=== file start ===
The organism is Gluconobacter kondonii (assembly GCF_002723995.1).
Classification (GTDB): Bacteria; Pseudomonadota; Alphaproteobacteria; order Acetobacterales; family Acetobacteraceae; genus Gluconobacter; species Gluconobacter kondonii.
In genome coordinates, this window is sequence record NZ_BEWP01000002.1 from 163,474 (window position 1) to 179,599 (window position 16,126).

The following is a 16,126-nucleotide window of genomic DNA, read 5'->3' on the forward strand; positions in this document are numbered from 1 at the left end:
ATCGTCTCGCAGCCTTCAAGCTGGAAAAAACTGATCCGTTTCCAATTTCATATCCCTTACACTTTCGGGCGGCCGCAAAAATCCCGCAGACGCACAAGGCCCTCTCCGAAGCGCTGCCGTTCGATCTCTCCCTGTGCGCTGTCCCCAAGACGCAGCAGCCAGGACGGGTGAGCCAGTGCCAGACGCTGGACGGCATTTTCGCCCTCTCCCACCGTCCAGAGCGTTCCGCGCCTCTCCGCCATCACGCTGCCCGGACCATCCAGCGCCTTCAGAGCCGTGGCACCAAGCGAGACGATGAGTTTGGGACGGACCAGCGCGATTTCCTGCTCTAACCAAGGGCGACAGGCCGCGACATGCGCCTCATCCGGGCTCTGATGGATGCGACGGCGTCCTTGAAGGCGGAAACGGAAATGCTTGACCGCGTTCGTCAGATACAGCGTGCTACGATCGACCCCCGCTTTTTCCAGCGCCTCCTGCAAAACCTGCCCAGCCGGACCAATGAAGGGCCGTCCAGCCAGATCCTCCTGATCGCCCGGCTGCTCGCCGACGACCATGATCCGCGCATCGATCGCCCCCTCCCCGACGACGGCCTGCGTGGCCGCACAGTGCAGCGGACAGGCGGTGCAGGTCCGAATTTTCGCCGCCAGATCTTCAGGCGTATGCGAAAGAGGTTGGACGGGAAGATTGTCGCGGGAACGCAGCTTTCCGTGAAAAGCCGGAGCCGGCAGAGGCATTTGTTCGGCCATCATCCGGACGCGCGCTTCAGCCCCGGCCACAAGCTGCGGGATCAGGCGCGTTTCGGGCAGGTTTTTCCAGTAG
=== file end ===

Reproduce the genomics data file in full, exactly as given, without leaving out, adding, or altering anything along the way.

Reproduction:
The organism is Gluconobacter kondonii (assembly GCF_002723995.1).
Classification (GTDB): Bacteria; Pseudomonadota; Alphaproteobacteria; order Acetobacterales; family Acetobacteraceae; genus Gluconobacter; species Gluconobacter kondonii.
In genome coordinates, this window is sequence record NZ_BEWP01000002.1 from 163,474 (window position 1) to 179,599 (window position 16,126).

The following is a 16,126-nucleotide window of genomic DNA, read 5'->3' on the forward strand; positions in this document are numbered from 1 at the left end:
ATCGTCTCGCAGCCTTCAAGCTGGAAAAAACTGATCCGTTTCCAATTTCATATCCCTTACACTTTCGGGCGGCCGCAAAAATCCCGCAGACGCACAAGGCCCTCTCCGAAGCGCTGCCGTTCGATCTCTCCCTGTGCGCTGTCCCCAAGACGCAGCAGCCAGGACGGGTGAGCCAGTGCCAGACGCTGGACGGCATTTTCGCCCTCTCCCACCGTCCAGAGCGTTCCGCGCCTCTCCGCCATCACGCTGCCCGGACCATCCAGCGCCTTCAGAGCCGTGGCACCAAGCGAGACGATGAGTTTGGGACGGACCAGCGCGATTTCCTGCTCTAACCAAGGGCGACAGGCCGCGACATGCGCCTCATCCGGGCTCTGATGGATGCGACGGCGTCCTTGAAGGCGGAAACGGAAATGCTTGACCGCGTTCGTCAGATACAGCGTGCTACGATCGACCCCCGCTTTTTCCAGCGCCTCCTGCAAAACCTGCCCAGCCGGACCAATGAAGGGCCGTCCAGCCAGATCCTCCTGATCGCCCGGCTGCTCGCCGACGACCATGATCCGCGCATCGATCGCCCCCTCCCCGACGACGGCCTGCGTGGCCGCACAGTGCAGCGGACAGGCGGTGCAGGTCCGAATTTTCGCCGCCAGATCTTCAGGCGTATGCGAAAGAGGTTGGACGGGAAGATTGTCGCGGGAACGCAGCTTTCCGTGAAAAGCCGGAGCCGGCAGAGGCATTTGTTCGGCCATCATCCGGACGCGCGCTTCAGCCCCGGCCACAAGCTGCGGGATCAGGCGCGTTTCGGGCAGGTTTTTCCAGTAG